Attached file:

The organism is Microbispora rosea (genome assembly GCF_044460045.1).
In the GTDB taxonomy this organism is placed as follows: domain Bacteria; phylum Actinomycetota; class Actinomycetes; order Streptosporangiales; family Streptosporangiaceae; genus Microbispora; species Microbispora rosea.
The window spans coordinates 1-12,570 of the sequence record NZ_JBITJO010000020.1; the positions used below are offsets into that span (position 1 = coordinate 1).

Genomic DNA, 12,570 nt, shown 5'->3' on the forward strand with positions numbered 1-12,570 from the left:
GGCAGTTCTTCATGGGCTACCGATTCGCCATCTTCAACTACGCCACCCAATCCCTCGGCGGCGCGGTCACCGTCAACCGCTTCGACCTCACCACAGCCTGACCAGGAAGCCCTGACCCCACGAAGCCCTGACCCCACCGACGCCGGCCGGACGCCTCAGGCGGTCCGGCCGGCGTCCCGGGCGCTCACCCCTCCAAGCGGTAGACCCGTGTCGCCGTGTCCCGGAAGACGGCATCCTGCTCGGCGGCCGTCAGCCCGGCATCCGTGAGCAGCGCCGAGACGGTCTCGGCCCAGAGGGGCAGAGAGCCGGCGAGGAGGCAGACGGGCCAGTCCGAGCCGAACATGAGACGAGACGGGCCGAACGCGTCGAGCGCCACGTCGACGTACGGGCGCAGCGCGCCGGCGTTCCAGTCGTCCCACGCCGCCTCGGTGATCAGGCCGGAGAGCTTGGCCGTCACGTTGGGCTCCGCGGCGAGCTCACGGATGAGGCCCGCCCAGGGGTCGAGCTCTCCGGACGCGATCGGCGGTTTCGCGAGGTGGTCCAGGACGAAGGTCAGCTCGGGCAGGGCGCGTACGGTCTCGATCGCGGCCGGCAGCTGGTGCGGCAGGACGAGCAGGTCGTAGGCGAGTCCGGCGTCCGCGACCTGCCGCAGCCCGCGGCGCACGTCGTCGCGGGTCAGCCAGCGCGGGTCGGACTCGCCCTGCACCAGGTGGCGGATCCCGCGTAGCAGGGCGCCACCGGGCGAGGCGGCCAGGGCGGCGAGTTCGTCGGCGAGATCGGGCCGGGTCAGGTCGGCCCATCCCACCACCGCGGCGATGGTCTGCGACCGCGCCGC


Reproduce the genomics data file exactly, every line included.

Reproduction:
The organism is Microbispora rosea (genome assembly GCF_044460045.1).
In the GTDB taxonomy this organism is placed as follows: domain Bacteria; phylum Actinomycetota; class Actinomycetes; order Streptosporangiales; family Streptosporangiaceae; genus Microbispora; species Microbispora rosea.
The window spans coordinates 1-12,570 of the sequence record NZ_JBITJO010000020.1; the positions used below are offsets into that span (position 1 = coordinate 1).

Genomic DNA, 12,570 nt, shown 5'->3' on the forward strand with positions numbered 1-12,570 from the left:
GGCAGTTCTTCATGGGCTACCGATTCGCCATCTTCAACTACGCCACCCAATCCCTCGGCGGCGCGGTCACCGTCAACCGCTTCGACCTCACCACAGCCTGACCAGGAAGCCCTGACCCCACGAAGCCCTGACCCCACCGACGCCGGCCGGACGCCTCAGGCGGTCCGGCCGGCGTCCCGGGCGCTCACCCCTCCAAGCGGTAGACCCGTGTCGCCGTGTCCCGGAAGACGGCATCCTGCTCGGCGGCCGTCAGCCCGGCATCCGTGAGCAGCGCCGAGACGGTCTCGGCCCAGAGGGGCAGAGAGCCGGCGAGGAGGCAGACGGGCCAGTCCGAGCCGAACATGAGACGAGACGGGCCGAACGCGTCGAGCGCCACGTCGACGTACGGGCGCAGCGCGCCGGCGTTCCAGTCGTCCCACGCCGCCTCGGTGATCAGGCCGGAGAGCTTGGCCGTCACGTTGGGCTCCGCGGCGAGCTCACGGATGAGGCCCGCCCAGGGGTCGAGCTCTCCGGACGCGATCGGCGGTTTCGCGAGGTGGTCCAGGACGAAGGTCAGCTCGGGCAGGGCGCGTACGGTCTCGATCGCGGCCGGCAGCTGGTGCGGCAGGACGAGCAGGTCGTAGGCGAGTCCGGCGTCCGCGACCTGCCGCAGCCCGCGGCGCACGTCGTCGCGGGTCAGCCAGCGCGGGTCGGACTCGCCCTGCACCAGGTGGCGGATCCCGCGTAGCAGGGCGCCACCGGGCGAGGCGGCCAGGGCGGCGAGTTCGTCGGCGAGATCGGGCCGGGTCAGGTCGGCCCATCCCACCACCGCGGCGATGGTCTGCGACCGCGCCGC